In 1999, Pavarotti performed a charity benefit concert in Beirut, to mark Lebanon’s reemergence on the world stage after a brutal 15 year civil war. The largest concert held in Beirut since the end of the war, it was attended by 20,000 people who travelled from countries as distant as Saudi Arabia and Bulgaria.

In 2001, Pavarotti received the Nansen Medal from the UN High Commission for Refugees for his efforts raising money on behalf of refugees worldwide. Through benefit concerts and volunteer work, he has raised more than any other individual.

Other honours he received include the “Freedom of London Award” and The Red Cross “Award for Services to Humanity”, for his work in raising money for that organization, and the 1998 “MusiCares Person of the Year”, given to humanitarian heroes by the National Academy of Recording Arts and Sciences.

He was a National Patron of Delta Omicron, an international professional music fraternity.

Luciano Pavarotti, unforgettable as the Duke of Mantova in Verdi’s “Rigoletto”.
Singin “Questa o Quella” in Verdi’s “Rigoletto” in Jean-Pierre Ponnelle’s production.
We also remember his unforgettable Opera duets with Joan Sutherland.
Many famous recordings of the many operas with Luciano Pavarotti.
Here, Mozart’s “Idomeneo”.
Luciano Pavarotti was very popular.
Juan Diego Florez and Luciano Pavarotti.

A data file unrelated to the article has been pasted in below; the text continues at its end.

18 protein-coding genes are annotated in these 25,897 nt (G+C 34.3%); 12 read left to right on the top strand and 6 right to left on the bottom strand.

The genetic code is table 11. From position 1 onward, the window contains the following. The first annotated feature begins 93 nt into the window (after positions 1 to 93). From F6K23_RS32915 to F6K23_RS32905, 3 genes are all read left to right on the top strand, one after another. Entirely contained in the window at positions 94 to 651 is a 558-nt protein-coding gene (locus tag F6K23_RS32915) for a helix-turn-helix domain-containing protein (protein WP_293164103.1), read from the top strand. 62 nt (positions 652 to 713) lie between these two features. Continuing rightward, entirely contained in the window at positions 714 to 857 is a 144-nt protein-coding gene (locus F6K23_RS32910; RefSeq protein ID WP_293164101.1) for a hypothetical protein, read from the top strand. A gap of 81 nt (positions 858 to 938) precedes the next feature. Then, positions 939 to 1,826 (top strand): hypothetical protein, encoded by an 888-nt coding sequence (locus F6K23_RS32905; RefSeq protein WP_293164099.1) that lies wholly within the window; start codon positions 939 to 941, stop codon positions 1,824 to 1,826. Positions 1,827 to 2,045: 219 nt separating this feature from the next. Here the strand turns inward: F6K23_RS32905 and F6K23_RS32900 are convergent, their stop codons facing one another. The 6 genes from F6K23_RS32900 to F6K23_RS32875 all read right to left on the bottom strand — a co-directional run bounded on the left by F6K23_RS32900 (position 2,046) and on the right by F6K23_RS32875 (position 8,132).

The public loved Luciano and Luciano loved the public.
One of his personal favorite Operas was Puccini’s “La Boheme”.
Another beautiful Opera recording of Luciano Pavarotti.
Donizetti’s “L’Elisir d’Amore”.
Here with Kathleen Battle.

Here, a still of Pavarotti as Mario Caravadossi in Puccini’s Tosca

A Young Luciano Pavarotti.
Christmas with Carreras, Domingo and Pavarotti.

Forever Pavarotti!

With Plácido Domingo, José Carreras and Zubin Mehta  in the now legendary “The Three Tenors” concert in Caracalla, Rome, Italy in 1990.

Some trivia:

Pavarotti became even better known throughout the world in 1990 when his rendition of the aria “Nessun Dorma” from Giacomo Puccini’s Turandot was taken as the theme song of BBC’s TV coverage of the 1990 FIFA World Cup in Italy. The aria achieved pop status and remained his trademark song.

This was followed by the hugely successful Three Tenors concert, held on the eve of the World Cup final at the ancient Baths of Caracalla in Rome with fellow tenors Plácido Domingo and José Carreras and conductor Zubin Mehta, which became the biggest selling classical record of all time. A highlight of the concert, in which Pavarotti hammed up a famous portion of di Capua’s “O Sole Mio” and was mimicked by Domingo and Carreras to the delight of the audience, became one of the most memorable moments in contemporary operatic history.

Throughout the 1990s, Pavarotti appeared in many well-attended outdoor concerts, including his televised concert in London’s Hyde Park, which drew a record attendance of 150,000. In June 1993, more than 500,000 listeners gathered for his free performance on the Great Lawn of New York’s Central Park, while millions more around the world watched on television.

The following September, in the shadow of the Eiffel Tower in Paris, he sang for an estimated crowd of 300,000. Following on from the original 1990 concert, the Three Tenors concerts were held during the Football World Cups: in Los Angeles in 1994, in Paris in 1998, and in Yokohama in 2002.

Millions of persons went to the funeral of Luciano Pavarotti.
Riposi in pace.

We will never forget Luciano Pavarotti!

(Source: Wikipedia)

Jacqueline